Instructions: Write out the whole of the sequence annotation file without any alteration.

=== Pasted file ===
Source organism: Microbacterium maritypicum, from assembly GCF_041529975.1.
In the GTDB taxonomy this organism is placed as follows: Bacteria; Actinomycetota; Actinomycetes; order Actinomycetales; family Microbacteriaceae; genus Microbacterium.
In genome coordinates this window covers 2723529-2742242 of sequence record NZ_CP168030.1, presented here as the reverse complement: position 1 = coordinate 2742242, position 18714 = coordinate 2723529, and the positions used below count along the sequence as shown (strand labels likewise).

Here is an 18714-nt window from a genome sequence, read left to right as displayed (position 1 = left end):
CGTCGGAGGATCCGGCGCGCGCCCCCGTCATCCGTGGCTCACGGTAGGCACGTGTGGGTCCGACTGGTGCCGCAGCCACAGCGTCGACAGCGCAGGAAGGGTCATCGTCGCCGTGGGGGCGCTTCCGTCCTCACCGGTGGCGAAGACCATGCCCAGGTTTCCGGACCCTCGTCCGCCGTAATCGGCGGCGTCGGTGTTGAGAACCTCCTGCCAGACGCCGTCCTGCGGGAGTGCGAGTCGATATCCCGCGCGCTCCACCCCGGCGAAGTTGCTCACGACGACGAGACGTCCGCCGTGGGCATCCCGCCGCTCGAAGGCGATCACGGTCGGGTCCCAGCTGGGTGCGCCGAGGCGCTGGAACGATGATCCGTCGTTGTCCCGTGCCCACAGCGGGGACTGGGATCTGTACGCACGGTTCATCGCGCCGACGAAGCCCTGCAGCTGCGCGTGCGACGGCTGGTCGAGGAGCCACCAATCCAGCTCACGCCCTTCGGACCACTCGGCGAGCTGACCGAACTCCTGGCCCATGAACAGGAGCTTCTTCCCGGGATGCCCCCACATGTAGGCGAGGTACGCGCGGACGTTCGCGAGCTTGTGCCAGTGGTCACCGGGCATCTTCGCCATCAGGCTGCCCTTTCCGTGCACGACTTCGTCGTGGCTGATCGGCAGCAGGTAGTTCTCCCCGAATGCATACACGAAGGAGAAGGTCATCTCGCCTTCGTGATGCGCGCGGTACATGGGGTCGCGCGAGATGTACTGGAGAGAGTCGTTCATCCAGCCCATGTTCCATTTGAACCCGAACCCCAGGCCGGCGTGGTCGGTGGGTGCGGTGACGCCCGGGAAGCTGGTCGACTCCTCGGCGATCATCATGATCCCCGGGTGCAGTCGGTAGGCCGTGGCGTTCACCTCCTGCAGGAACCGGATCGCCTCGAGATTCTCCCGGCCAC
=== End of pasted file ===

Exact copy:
Source organism: Microbacterium maritypicum, from assembly GCF_041529975.1.
In the GTDB taxonomy this organism is placed as follows: Bacteria; Actinomycetota; Actinomycetes; order Actinomycetales; family Microbacteriaceae; genus Microbacterium.
In genome coordinates this window covers 2723529-2742242 of sequence record NZ_CP168030.1, presented here as the reverse complement: position 1 = coordinate 2742242, position 18714 = coordinate 2723529, and the positions used below count along the sequence as shown (strand labels likewise).

Here is an 18714-nt window from a genome sequence, read left to right as displayed (position 1 = left end):
CGTCGGAGGATCCGGCGCGCGCCCCCGTCATCCGTGGCTCACGGTAGGCACGTGTGGGTCCGACTGGTGCCGCAGCCACAGCGTCGACAGCGCAGGAAGGGTCATCGTCGCCGTGGGGGCGCTTCCGTCCTCACCGGTGGCGAAGACCATGCCCAGGTTTCCGGACCCTCGTCCGCCGTAATCGGCGGCGTCGGTGTTGAGAACCTCCTGCCAGACGCCGTCCTGCGGGAGTGCGAGTCGATATCCCGCGCGCTCCACCCCGGCGAAGTTGCTCACGACGACGAGACGTCCGCCGTGGGCATCCCGCCGCTCGAAGGCGATCACGGTCGGGTCCCAGCTGGGTGCGCCGAGGCGCTGGAACGATGATCCGTCGTTGTCCCGTGCCCACAGCGGGGACTGGGATCTGTACGCACGGTTCATCGCGCCGACGAAGCCCTGCAGCTGCGCGTGCGACGGCTGGTCGAGGAGCCACCAATCCAGCTCACGCCCTTCGGACCACTCGGCGAGCTGACCGAACTCCTGGCCCATGAACAGGAGCTTCTTCCCGGGATGCCCCCACATGTAGGCGAGGTACGCGCGGACGTTCGCGAGCTTGTGCCAGTGGTCACCGGGCATCTTCGCCATCAGGCTGCCCTTTCCGTGCACGACTTCGTCGTGGCTGATCGGCAGCAGGTAGTTCTCCCCGAATGCATACACGAAGGAGAAGGTCATCTCGCCTTCGTGATGCGCGCGGTACATGGGGTCGCGCGAGATGTACTGGAGAGAGTCGTTCATCCAGCCCATGTTCCATTTGAACCCGAACCCCAGGCCGGCGTGGTCGGTGGGTGCGGTGACGCCCGGGAAGCTGGTCGACTCCTCGGCGATCATCATGATCCCCGGGTGCAGTCGGTAGGCCGTGGCGTTCACCTCCTGCAGGAACCGGATCGCCTCGAGATTCTCCCGGCCAC